EXCRETION: removing the filtrate from the system
Describe the key steps in the process of urine production
●found in flatworms (no circulatory system/coelom)
●simple, tubular excretory system
●PROTONEPHRIDIUM: network of closed tubules lacking internal openings that branch throughout body–smallest branches capped by cellular flame bulb
●interstitial fluid passes through flame bulb & is propelled by tuft of cilia along branched system of tubules
●urine from system empties into external environment through numerous openings called nephridiopores
●transport epithelia lining tubules absorb salts before fluid exits body
●also found in rotifers, some annelids, larvae of mollusks, and lancelets
Describe how a flame-bulb (protonephridial) excretory system functions
1. Internal opening.
2. Collecting tubule.
3. Bladder.
4. External opening.
Flame bulb cell on the ends of the tubules have cilia and a cap cell. Interstitial fluid filters through membrane where cap cell and tubule all interlock.
Explain how the metanephridial excretory tubule of annelids functions. Compare the structure to the protonephridial system.
Salt, water, and nitrogenous wastes leave through the malpighian tubules. Hemolymph also filters through the tubules. Feces and urine leave through the rectum where there is reabsorption of water ions and valuable organic molecules.
Describe the Malpighian tubule excretory system of insects
Using a diagram, identify and state the function of each structure in the mammalian excretory system
Figure 44.14 a-c
The Loop of Henle in CORTICAL Nephrons only extends into the Renal Cortex.
The Loop of Henle in JUXTAMEDULLARY Nephrons extends into the Renal Medulla
Distinguish between cortical and juxtamedullary nephrons
Using a diagram, identify and describe the function of each region of the nephron
● blood pressure forces fluid (water, salts, urea, & other small molecules) from glomerulus into lumen of Bowman’s capsule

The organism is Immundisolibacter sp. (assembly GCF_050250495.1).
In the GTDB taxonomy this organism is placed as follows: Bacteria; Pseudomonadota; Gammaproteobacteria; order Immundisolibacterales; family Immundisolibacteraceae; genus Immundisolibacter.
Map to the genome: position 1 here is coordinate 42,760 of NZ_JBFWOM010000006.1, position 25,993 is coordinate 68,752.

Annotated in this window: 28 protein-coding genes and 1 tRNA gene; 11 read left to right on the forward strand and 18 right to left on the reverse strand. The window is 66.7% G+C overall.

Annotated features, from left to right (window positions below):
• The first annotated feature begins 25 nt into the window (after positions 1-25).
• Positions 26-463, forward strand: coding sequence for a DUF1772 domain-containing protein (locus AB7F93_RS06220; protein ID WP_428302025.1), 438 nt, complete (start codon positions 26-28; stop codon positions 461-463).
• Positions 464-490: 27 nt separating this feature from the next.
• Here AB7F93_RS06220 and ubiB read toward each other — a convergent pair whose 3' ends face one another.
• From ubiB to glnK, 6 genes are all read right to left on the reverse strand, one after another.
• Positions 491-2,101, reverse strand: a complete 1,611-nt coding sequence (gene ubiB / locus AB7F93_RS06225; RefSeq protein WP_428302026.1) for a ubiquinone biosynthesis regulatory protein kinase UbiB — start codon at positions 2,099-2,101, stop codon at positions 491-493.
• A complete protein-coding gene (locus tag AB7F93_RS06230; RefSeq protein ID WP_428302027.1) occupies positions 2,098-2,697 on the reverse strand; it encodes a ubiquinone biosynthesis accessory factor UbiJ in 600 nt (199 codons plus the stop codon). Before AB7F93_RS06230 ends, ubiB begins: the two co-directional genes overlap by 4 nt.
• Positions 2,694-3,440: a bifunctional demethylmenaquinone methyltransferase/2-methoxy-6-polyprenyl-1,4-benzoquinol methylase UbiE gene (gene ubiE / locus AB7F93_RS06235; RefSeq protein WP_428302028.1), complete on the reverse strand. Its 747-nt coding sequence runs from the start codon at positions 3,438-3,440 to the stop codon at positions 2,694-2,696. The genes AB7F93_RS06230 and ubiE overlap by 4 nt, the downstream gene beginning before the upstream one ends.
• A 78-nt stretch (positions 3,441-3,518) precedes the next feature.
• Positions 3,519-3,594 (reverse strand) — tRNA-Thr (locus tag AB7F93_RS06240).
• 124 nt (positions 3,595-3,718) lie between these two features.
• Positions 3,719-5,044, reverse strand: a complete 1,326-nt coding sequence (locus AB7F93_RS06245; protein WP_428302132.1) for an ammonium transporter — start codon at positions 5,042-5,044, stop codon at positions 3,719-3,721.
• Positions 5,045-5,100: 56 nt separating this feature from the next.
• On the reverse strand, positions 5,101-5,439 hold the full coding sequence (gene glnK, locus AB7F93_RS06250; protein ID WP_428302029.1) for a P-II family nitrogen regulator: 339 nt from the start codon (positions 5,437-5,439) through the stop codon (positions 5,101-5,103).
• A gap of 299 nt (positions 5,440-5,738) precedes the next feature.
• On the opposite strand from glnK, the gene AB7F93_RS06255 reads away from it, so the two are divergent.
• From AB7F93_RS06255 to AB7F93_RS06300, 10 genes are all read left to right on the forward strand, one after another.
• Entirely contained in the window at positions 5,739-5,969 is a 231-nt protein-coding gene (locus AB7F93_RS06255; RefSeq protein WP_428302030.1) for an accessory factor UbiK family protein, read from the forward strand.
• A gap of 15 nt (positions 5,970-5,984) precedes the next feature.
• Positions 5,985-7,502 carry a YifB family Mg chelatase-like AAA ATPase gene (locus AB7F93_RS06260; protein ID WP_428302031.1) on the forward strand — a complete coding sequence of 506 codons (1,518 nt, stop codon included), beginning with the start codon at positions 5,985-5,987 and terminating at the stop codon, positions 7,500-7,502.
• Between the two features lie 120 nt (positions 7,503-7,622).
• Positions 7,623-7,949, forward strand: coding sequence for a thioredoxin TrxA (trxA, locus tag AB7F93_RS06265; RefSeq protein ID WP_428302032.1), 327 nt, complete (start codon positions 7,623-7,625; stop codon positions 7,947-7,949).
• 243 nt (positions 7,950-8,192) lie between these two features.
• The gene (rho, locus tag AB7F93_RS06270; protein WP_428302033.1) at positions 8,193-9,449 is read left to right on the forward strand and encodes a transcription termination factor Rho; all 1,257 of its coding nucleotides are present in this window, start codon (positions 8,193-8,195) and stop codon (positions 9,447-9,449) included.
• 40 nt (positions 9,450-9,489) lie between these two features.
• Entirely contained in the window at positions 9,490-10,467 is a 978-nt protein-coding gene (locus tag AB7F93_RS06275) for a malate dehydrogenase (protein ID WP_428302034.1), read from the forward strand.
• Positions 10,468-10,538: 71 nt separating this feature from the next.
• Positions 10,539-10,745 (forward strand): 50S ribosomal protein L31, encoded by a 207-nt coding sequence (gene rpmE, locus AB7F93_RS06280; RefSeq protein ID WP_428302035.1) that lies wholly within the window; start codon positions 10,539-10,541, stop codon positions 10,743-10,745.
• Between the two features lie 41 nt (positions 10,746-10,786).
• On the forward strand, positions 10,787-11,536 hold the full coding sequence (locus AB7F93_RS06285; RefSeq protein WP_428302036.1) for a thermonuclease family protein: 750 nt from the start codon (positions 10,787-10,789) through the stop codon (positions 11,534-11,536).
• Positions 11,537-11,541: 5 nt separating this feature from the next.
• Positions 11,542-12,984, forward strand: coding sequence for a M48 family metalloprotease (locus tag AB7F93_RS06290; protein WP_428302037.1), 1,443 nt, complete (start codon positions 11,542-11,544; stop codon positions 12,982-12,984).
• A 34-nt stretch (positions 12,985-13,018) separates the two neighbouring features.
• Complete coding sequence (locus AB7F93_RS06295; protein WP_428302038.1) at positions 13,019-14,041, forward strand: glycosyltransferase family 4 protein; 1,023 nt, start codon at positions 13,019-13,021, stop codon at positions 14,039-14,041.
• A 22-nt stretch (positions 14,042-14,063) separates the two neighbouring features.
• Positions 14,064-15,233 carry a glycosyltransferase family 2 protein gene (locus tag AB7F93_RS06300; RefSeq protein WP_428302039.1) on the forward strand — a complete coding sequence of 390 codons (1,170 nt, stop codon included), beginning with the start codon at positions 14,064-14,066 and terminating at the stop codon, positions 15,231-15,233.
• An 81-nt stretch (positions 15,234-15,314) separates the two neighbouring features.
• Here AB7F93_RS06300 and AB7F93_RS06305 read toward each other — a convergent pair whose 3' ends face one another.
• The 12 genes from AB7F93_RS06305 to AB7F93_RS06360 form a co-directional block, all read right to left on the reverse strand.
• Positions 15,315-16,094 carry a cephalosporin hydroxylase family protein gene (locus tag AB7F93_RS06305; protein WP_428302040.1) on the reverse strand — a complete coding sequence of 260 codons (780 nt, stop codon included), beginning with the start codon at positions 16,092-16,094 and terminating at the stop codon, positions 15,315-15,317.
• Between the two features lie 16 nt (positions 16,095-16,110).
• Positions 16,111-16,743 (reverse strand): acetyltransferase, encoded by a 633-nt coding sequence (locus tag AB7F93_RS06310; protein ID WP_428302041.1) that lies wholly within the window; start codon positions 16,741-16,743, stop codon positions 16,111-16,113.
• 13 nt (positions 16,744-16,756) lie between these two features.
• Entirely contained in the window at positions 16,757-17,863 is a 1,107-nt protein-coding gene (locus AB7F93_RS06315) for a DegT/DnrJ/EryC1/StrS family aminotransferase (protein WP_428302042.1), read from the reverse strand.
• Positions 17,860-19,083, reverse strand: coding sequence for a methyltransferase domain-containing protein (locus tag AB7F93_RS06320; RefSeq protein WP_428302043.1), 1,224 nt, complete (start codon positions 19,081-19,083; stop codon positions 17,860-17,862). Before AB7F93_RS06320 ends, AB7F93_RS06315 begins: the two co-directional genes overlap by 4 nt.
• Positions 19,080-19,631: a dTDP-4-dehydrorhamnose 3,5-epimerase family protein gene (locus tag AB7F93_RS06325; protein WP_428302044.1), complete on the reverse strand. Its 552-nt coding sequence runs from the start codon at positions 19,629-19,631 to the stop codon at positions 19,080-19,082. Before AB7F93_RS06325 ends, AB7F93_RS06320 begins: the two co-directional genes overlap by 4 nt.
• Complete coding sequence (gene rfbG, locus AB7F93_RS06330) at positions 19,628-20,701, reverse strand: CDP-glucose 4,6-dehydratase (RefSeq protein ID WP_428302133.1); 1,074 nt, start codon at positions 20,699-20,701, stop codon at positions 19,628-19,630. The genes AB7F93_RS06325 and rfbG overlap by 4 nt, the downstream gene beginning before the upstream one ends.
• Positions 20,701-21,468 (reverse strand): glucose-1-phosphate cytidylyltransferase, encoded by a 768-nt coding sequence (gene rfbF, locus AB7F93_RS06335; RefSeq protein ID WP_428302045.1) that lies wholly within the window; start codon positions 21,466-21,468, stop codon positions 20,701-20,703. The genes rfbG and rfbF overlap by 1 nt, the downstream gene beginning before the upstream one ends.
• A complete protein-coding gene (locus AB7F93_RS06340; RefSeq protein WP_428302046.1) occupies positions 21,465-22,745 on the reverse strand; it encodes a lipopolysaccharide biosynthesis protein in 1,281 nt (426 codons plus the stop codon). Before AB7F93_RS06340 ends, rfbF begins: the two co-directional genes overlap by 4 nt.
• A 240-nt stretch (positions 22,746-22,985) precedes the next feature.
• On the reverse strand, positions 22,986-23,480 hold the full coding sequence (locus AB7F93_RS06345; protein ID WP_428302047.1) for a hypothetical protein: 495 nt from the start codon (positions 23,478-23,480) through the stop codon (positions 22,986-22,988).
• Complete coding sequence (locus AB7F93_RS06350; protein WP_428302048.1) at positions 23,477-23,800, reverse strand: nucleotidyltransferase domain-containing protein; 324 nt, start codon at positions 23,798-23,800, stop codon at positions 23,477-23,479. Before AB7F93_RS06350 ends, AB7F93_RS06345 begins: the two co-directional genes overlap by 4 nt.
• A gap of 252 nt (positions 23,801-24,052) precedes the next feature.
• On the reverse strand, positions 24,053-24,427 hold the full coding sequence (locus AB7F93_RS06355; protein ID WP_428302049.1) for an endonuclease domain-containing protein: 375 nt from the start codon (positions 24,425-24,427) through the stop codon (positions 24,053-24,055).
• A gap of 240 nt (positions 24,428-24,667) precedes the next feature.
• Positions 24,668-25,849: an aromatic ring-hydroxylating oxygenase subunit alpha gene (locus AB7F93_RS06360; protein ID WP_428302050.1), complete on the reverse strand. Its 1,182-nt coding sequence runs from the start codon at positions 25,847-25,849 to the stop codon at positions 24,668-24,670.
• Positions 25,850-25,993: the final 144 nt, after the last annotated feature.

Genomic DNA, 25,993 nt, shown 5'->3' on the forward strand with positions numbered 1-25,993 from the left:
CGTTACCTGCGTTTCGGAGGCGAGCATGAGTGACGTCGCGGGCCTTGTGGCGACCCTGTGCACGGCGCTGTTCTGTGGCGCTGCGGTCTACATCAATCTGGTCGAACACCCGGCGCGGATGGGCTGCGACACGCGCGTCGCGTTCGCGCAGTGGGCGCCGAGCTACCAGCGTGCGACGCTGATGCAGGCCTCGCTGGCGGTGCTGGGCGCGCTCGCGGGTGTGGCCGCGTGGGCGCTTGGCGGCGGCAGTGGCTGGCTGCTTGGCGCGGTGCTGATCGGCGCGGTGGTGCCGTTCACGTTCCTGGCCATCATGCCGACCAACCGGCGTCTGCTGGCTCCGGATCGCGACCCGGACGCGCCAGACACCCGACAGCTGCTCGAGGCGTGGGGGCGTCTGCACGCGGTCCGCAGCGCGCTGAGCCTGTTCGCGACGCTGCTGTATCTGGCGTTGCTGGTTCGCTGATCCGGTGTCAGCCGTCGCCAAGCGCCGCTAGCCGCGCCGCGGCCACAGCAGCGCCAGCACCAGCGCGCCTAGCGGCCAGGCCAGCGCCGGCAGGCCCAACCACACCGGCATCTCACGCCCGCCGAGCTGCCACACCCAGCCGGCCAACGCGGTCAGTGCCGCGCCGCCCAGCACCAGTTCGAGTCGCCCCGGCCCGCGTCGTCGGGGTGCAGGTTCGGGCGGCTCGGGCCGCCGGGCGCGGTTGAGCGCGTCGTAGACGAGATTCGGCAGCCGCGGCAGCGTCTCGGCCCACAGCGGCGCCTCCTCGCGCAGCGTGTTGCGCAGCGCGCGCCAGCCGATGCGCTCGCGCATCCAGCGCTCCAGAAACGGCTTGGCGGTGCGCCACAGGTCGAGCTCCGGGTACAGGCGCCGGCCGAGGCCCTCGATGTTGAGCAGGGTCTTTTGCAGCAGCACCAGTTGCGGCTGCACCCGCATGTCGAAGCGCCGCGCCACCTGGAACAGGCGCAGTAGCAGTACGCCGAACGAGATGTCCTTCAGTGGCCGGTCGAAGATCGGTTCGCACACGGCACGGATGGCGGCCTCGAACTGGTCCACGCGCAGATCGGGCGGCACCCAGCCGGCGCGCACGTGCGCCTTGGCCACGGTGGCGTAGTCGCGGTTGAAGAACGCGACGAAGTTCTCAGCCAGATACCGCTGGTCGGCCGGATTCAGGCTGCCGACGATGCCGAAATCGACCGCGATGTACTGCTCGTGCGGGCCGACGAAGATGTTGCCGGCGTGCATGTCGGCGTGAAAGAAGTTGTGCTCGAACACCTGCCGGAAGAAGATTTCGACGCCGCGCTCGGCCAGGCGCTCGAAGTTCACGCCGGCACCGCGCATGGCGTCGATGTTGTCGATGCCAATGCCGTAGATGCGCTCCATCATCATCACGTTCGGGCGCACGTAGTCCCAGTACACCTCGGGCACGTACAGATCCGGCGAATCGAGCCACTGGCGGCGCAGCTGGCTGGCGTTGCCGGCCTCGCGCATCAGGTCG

● porous capillaries and podocytes (specialized cells of the capsule) nonselectively filter out blood cells and large molecules
● any molecules small enough to be forced through capillary wall enters nephron tubule
● filtrate at this point contains mixture of glucose, salts, vitamins, nitrogenous wastes, & small molecules in is similar to blood plasma
● filtrate passes through proximal tubule, loop of Henle, distal tubule, and empties into collecting duct
● filtrate joined by some substances transported across the tubule epithelium from surrounding interstitial fluid as it moves through nephron tubule–adds plasma solutes to filtrate
● proximal & distal tubules most common sites of secretion
● secretion very selective process involving both passive and active transport–EXAMPLE: controlled secretion of H+ helps maintain constant body fluid pH
● is selective transport of filtrate substances across excretory tubule epithelium from filtrate back to interstitial fluid
● reclaims small molecules essential to body
● occurs in proximal tubule, distal tubule, loop of Henle, and collecting duct
● nearly all sugar, vitamins, organic nutrients are reabsorbed
● in mammals and birds, water is also reabsorbed
Describe and explain the relationships among the processes of filtration, reabsorption, and secretion in the mammalian kidney.
Reabsorption of water continues as the filtrate moves into the descending limb of the water of henle. Here numeroue was channels formed by aquaporin proteins make the transport epithelium freely permeable to water
Explain how the loop of Henle enhances water conservation by the kidney by functioning as a countercurrent multiplier system.
● Beaver has a very short loop
● Human has a medium loop
● Kangaroo rat has a very long loop
● Birds have shorter loops of Henle but conserve water by excreting uric acid instead of urea
● Reptiles have only cortical nephrons but also excrete nitrogenous waste as uric acid
Mammals that inhabit dry environments have long loops of Henle, while those in fresh water have relatively short loops
Describe variations in nephron structure and function that equip the kidneys of different vertebrates for osmoregulation in various habitats.
Explain the significance of the juxtamedullary nephrons of birds and mammals